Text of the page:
Davis v. White, No. 14-1722 (8th Cir. July 28, 2015).
This case comes to the Eighth Circuit from that center of impartial and enlightened governance, Ferguson, Missouri. After arresting plaintiff Henry Davis for drunk driving, Ferguson police took him to jail. They led him into a cell where the only bed was already occupied—it was very early in the morning—and Davis told the officers that he wouldn’t enter the cell until they gave him a nearby mat to rest on. The police pushed him into the cell and a fight ensued. As a result of the fight, Officer Michael White’s nose was broken, and Davis suffered a concussion and a scalp laceration. Here’s what Davis looked like after the fight (fair warning: it is disturbing). Thereafter, Davis was charged with destruction of property, because his blood had discolored the officers’ uniforms.
The litigants’ accounts of the fight differ, but according to Davis—who must be believed at this stage—the officers kicked and beat Davis while he was handcuffed and subdued on the floor of the jail cell. The district court dismissed Davis’s excessive-force claims, saying that his injuries did not rise to the level of a constitutional violation: “As unreasonable as it may sound, a reasonable officer could have believed that beating a subdued and compliant Mr. Davis while causing only a concussion, scalp laceration, and bruising with almost no permanent damage did not violate the Constitution.”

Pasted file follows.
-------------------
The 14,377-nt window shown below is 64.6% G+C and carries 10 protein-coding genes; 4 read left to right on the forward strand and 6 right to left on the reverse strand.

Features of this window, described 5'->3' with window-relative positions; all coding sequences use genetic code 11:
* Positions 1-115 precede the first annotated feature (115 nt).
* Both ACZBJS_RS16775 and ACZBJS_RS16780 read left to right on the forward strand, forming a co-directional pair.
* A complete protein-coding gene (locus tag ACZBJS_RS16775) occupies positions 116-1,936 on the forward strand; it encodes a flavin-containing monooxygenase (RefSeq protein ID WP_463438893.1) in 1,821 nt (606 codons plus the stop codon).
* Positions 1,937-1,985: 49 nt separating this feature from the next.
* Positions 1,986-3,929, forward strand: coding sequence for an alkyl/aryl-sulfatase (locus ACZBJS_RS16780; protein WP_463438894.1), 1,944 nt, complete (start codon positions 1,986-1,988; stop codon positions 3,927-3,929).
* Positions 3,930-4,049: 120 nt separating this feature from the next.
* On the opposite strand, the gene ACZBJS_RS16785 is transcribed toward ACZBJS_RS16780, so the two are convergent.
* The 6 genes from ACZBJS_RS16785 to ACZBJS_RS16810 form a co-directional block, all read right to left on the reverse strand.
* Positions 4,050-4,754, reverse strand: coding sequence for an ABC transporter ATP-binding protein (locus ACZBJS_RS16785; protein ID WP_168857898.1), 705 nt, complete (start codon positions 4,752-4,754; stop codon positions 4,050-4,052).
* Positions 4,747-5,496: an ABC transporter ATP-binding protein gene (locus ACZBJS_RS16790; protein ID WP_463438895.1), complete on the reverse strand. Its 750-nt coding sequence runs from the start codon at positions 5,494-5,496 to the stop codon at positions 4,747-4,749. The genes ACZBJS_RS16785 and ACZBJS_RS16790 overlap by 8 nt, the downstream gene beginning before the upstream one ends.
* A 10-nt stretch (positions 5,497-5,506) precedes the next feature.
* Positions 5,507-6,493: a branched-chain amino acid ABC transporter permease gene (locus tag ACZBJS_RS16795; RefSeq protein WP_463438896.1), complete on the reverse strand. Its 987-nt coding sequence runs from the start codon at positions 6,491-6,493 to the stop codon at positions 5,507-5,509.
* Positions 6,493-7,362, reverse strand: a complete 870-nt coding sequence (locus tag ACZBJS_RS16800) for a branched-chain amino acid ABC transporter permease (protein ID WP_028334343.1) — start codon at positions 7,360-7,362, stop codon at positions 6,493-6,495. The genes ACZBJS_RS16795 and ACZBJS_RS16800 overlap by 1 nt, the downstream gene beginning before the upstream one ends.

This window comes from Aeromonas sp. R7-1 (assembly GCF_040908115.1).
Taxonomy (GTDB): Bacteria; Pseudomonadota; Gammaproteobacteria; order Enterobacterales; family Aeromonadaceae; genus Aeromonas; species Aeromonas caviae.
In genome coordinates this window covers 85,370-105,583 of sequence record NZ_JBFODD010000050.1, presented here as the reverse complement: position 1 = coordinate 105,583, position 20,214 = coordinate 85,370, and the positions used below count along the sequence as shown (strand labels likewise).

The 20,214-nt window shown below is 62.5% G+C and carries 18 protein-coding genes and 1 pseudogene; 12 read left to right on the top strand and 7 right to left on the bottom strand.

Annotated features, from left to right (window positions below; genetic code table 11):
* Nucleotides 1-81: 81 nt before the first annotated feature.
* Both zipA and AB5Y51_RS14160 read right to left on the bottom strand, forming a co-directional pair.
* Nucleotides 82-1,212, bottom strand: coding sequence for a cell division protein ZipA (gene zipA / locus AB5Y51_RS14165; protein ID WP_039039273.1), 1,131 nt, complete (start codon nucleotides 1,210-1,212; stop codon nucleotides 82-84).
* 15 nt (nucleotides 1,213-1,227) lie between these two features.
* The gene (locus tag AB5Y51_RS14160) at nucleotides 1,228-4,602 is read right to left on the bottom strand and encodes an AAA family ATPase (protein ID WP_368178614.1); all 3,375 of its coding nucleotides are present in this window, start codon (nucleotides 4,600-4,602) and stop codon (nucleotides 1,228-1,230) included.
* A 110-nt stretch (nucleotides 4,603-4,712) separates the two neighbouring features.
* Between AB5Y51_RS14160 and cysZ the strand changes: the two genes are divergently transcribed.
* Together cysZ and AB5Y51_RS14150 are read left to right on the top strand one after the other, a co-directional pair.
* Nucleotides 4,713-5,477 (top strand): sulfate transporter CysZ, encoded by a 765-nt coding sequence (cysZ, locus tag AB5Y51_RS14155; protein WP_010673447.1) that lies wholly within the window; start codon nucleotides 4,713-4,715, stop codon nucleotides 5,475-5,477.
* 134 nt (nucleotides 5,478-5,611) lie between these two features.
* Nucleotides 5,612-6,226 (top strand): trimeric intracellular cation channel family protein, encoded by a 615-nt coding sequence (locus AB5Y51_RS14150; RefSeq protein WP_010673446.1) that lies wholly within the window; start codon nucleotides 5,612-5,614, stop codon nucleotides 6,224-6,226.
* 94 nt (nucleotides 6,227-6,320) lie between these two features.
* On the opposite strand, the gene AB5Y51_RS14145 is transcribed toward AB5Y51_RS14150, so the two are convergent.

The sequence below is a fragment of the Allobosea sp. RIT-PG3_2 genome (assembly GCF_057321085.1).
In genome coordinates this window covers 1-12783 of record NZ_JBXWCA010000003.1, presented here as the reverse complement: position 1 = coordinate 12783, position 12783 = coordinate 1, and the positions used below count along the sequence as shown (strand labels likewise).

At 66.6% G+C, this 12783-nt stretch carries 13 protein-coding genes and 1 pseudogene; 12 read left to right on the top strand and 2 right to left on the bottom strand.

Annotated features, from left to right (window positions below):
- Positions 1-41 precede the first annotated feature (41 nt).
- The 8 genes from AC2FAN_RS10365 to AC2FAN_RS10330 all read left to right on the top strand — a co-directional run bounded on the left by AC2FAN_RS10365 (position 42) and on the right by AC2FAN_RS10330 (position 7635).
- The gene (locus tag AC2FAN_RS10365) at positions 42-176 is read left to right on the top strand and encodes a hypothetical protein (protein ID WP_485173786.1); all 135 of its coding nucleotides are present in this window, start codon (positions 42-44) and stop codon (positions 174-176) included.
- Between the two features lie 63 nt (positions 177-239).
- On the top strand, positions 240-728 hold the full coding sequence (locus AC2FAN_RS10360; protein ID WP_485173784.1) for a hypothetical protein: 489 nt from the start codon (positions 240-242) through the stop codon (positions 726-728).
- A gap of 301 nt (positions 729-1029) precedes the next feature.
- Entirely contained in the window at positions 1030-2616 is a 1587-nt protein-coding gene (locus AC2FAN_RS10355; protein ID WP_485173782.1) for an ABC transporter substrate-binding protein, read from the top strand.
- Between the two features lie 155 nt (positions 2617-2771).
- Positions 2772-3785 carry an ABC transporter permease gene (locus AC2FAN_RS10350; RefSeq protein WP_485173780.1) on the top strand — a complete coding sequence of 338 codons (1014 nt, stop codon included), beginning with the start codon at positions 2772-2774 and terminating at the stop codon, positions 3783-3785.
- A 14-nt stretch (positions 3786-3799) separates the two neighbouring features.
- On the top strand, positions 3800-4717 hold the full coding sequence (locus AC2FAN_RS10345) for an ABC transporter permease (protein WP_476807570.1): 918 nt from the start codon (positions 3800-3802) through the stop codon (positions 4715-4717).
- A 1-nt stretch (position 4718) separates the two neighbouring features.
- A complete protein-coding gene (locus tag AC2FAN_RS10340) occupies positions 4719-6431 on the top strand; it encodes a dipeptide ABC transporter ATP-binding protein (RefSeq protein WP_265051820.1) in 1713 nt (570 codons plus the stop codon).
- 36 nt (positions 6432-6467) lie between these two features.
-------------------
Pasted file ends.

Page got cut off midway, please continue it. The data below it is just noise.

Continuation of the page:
The Eighth Circuit now reverses, holding that those injuries are not de minimis—they are sufficient for a constitutional violation. And the court remands the case for the district court to analyze whether the police officers’ use of force was, in the recent words of the Supreme Court, “objectively reasonable.”